This useful FT video explores the issues.

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Dr Dre V Jay-Z – Focus V Diversification

Wednesday, October 08, 2014

As we all know, the mean streets of my adopted home town of Solihull share many similarities with Dr Dre’s Compton and Jay-Z’s Brooklyn, so I always take a keen interest in their progress.

This PowerPoint task asks students to research two of hip-hop’s biggest stars, use Ansoff’s Matrix to organise the many roles and businesses that they are involved in and then discuss how their contrasting strategies have impacted on their net worth.

Is Jay-Z’s “empire [building] state of mind” the best strategy, or is Dr Dre’s focus on music “still” the way to make the most money? Students can use the evidence that they have collated to complete the evaluation question on the final slide.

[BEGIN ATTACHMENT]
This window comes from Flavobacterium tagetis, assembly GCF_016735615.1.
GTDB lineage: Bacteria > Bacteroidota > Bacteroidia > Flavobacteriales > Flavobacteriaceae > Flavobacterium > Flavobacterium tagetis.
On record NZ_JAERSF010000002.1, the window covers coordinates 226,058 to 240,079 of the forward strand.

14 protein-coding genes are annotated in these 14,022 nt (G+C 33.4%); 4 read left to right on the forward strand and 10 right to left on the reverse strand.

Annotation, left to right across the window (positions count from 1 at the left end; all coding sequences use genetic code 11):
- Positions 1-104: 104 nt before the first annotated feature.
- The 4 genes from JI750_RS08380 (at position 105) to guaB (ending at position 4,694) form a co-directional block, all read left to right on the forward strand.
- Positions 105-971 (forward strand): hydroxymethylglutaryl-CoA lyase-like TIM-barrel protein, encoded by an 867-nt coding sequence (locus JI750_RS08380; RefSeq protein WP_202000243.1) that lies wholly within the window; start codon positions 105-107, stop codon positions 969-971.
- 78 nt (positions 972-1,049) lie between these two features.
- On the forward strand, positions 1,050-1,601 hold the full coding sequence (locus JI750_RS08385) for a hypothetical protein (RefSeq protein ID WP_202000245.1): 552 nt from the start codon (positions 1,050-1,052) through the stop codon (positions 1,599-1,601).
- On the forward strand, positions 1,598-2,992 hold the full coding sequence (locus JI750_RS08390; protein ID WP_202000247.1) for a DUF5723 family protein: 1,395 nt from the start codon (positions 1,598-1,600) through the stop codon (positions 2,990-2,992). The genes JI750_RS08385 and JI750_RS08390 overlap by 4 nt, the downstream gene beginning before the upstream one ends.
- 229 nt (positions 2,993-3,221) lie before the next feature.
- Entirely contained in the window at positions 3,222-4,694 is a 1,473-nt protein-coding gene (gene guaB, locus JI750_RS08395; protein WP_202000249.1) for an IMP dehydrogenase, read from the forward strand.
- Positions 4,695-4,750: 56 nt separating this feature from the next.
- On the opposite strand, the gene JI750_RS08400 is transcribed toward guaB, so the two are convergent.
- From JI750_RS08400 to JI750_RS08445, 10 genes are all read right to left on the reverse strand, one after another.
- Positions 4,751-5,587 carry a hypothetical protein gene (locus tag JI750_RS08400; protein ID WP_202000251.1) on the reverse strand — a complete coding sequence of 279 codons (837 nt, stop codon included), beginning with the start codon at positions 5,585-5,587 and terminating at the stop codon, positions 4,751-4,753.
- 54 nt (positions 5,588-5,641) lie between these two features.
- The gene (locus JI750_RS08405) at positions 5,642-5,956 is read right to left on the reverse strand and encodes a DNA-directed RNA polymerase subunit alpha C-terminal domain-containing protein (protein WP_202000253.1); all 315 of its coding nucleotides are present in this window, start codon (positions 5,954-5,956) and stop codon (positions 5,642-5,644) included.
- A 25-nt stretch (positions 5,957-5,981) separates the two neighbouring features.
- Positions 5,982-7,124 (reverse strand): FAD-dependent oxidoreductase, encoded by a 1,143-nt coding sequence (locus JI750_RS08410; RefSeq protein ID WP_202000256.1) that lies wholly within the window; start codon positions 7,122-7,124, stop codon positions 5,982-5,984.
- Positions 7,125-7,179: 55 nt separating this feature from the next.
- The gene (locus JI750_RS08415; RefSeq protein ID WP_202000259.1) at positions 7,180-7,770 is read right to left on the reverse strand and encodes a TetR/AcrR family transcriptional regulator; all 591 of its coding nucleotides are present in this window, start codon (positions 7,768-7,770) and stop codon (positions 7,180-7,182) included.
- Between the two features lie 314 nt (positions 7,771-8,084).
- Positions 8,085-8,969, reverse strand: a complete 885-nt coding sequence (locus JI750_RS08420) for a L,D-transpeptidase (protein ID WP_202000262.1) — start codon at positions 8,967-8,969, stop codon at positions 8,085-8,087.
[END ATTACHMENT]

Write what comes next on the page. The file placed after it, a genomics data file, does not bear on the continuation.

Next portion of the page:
Hope it helps!

Advertising bans - fun activity called ‘Wordsnake’ to test students’ recent knowledge

If you've noticed the story about the Wongo TV advert that was banned recently for failing to clarify the level of interest charged on their loans, you may find this activity of interest.  Using a technique called 'Wordsnake' developed by our own Graham Prior, the activity lists 5 businesses with adverts banned by the Advertising Standards Authority in 2014 (other than Wonga).

At first glance it appears to be a wordsearch as you see a grid of what appears to be 100 random letters. However, the name of the business 'snakes' around the grid rather than being up, down or diagonal as in a normal wordsearch.

Students are given a clue about the the business hidden in the grid. Who can be the first to spot the answer and call out its location?